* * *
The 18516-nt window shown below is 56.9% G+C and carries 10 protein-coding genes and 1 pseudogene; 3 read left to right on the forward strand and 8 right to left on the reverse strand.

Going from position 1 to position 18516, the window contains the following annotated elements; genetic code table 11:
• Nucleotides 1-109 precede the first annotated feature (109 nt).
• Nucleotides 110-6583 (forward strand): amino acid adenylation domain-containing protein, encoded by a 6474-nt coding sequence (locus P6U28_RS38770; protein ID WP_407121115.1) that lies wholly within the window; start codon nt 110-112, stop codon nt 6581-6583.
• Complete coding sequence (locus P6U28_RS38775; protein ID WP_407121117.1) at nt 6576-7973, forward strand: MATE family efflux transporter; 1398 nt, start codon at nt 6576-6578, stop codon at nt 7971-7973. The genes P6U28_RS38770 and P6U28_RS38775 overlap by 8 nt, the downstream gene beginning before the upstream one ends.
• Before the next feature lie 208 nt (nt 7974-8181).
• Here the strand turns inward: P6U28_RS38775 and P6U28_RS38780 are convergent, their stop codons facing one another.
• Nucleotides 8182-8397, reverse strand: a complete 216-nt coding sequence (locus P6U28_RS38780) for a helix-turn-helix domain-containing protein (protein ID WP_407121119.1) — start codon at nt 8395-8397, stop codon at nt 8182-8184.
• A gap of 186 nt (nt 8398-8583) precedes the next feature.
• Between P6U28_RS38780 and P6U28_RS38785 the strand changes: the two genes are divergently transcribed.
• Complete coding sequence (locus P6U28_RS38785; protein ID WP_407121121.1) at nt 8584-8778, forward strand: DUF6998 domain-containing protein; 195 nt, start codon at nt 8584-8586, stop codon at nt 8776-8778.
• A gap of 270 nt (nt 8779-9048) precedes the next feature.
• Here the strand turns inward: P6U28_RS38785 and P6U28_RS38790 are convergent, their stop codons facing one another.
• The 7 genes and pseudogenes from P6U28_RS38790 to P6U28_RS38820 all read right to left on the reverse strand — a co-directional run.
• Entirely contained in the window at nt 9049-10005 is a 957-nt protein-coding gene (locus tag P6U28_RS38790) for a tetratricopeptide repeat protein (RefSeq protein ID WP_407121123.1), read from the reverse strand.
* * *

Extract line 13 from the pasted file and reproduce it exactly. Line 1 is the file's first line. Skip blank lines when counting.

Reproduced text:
• Here the strand turns inward: P6U28_RS38785 and P6U28_RS38790 are convergent, their stop codons facing one another.